Nuestra Señora del Pilar y Santiago de Cocóspera
Cocóspera was probably visited by Father Kino soon after 1687, although the earliest mention of it in his memoirs concerns a visit made there early in 1689 by Father Visitor Manual Gonzáles. Either later in 1689 or in 1690, Father Juan del Castillejo became the mission's first resident priest, but he served less than a year.
"In 1697 Kino reported that Cocóspera had the 'good beginnings of a church and house,' beginnings apparently brought to completion by February, 1698 when 'the village, the church, and the father's residence were sacked and burned' by an attacking force of some three hundred Jocomes, Sumas, and Apaches. Cocóspera's position at the eastern edge of the Pimeria Alta left it exposed throughout its active history to almost unimpeded raiding and revenge warfare by Apaches living in the mountains and valleys to the northeast and east.
"Never one to be deterred, the always-optimistic Father Kino gave orders in 1700 to 'roof the little church,' and in 1701 he saw to the erection of torreones (towers) as an aid in defending the settlement. The following year he began to erect an adobe church on a far grander scale. Cocóspera and Remedios were then visitas of his cabecera at Dolores, and he carried out a building program in these places at the same time. Kino was proud of this work, and he observed that as good as his church at Dolores was, those at Remedios and Cocóspera 'turned out even better, for they have transepts, etc.' The new temple was dedicated in January 1704 'with all the ceremonies and benedictions which our Holy Mother Church commands, according to the holy Roman ritual.'
"After Kino's death in 1711, Cocóspera fell into decline. In 1720 it was reported that the physical plant was in bad repair. By 1730 the church was essentially in ruins, and in 1746 Apaches delivered the coup de grâce by torching its remaining timbers and other wooden elements. Despite its ruined condition, Cocóspera took in O'odham refuges from Dolores and Remedios when those places were abandoned in the 1740s. In 1776 the Apaches attacked once more and burned whatever they could.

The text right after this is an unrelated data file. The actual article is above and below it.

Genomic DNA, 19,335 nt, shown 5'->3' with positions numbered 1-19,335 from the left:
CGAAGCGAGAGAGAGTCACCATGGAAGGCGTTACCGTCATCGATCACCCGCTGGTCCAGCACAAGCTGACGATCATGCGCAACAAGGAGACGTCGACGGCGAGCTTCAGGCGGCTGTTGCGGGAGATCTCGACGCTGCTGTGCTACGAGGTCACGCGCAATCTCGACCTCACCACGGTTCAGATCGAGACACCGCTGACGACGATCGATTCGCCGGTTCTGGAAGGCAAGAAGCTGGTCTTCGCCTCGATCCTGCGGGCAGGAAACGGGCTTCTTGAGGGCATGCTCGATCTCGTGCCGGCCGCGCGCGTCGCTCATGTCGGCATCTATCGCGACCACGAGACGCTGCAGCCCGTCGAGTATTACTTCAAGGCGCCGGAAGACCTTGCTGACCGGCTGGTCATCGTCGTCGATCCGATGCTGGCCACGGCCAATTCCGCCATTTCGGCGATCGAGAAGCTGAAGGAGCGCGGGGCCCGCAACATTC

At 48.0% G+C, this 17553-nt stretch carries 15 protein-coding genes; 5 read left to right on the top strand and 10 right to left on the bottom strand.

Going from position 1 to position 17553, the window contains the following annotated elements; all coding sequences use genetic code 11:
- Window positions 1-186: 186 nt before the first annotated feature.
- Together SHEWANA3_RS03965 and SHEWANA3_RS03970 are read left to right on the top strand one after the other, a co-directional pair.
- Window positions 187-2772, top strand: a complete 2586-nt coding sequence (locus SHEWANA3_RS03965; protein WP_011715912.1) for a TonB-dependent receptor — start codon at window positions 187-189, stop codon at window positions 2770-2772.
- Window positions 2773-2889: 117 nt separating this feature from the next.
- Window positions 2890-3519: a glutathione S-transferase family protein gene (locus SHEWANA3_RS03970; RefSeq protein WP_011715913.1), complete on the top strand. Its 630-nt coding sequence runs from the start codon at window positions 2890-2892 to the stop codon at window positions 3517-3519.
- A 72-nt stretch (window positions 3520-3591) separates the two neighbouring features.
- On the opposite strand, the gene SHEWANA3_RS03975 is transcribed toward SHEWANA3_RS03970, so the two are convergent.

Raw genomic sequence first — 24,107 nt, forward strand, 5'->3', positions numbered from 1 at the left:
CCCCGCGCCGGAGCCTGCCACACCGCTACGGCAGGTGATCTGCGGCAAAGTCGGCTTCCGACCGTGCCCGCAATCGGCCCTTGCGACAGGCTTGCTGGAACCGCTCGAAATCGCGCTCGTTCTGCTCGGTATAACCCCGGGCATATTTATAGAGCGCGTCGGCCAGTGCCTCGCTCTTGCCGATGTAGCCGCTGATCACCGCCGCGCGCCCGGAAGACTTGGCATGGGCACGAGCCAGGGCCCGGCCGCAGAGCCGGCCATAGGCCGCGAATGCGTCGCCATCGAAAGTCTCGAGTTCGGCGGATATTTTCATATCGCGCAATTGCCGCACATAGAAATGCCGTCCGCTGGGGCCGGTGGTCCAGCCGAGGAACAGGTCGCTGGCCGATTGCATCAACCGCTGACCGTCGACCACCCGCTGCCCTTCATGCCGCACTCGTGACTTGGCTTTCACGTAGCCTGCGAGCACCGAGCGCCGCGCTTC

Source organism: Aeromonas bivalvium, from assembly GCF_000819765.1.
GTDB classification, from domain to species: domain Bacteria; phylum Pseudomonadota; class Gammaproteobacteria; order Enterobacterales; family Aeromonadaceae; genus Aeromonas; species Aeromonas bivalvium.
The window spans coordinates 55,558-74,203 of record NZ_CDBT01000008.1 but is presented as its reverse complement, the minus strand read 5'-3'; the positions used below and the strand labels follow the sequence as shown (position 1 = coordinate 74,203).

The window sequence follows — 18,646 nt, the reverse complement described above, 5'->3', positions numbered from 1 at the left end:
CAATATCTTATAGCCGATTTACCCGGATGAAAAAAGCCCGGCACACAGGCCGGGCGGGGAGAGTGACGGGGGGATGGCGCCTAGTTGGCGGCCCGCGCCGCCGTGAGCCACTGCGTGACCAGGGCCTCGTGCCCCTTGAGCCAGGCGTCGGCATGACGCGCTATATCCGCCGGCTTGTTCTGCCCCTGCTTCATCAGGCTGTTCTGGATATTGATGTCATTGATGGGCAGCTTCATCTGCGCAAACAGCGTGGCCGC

"The savior of Cocóspera, Father Juan de Santisteban, arrived there in 1784 and remained for nearly seventeen years. Inspection of today's ruins reveals that Father Santisteban sandwiched the sun-dried adobe walls of an earlier Jesuit church, possibly that dedicated by Father Kino in 1704 and which had undergone many subsequent repairs and alterations. Besides new exterior and interior surfaces for the old walls, using a combination of sun-dried adobes and fired brick and lime mortar the friar added a new facade as well as a baptistry, sacristy, choir loft, and twin bell towers, each with a spiral staircase of mesquite wood. The roof of the building was unique among Pimeria Alta temples. The exterior surface was a pitched roof covered with fired clay tiles - the first of record in the upper Pimeria - set in lime mortar. The interior ceiling above the choir loft and nave was in the shape of a plastered barrel vault formed by dressed beams laid at right angles across the top of three arches. Small transverse poles, possibly ocotillo stems, were used to fill the spaces between the beams and to hold the plaster vault. The roof above the sanctuary, which remained until as recently as 1935, was a burned brick barrel vault.
"Father Santisteban left Cocóspera in 1801 to take over the chaplaincy at the military hostpital in Arizpe, and other Franciscans were assigned to Cocóspera until 1836. With the departure of the last Franciscan, and with Apache raiding on the increase, the population of Cocóspera rapidly declined. "Cocóspera was temporarily occupied by would-be French colonists in 1851 and 1852, but those short-lived efforts gave way to intermittent abandonment alternating with times when squatters camped there.
"In the 1980s it became necessary for Mexico's Instituto Nacional de Antropología e Historia - the caretaker of many of that country's historic structures - to erect an unsightly scaffolding at the front of the building to prevent the Franciscan-added brick facade from pulling away from the original Jesuit adobe wall and collapsing into a pile of rubble. Even this distraction, however, cannot conceal the former magnificence of what was once the most unusual construction in the Pimeria Alta." (The Pimeria Alta: Southwest Mission Research Center)
Did You Know?
Tumacácori National Historical Park is located in the historic Pimería Alta or "Land of the Upper Pimas," an area that includes much of present-day southern Arizona and northern Sonora, Mexico.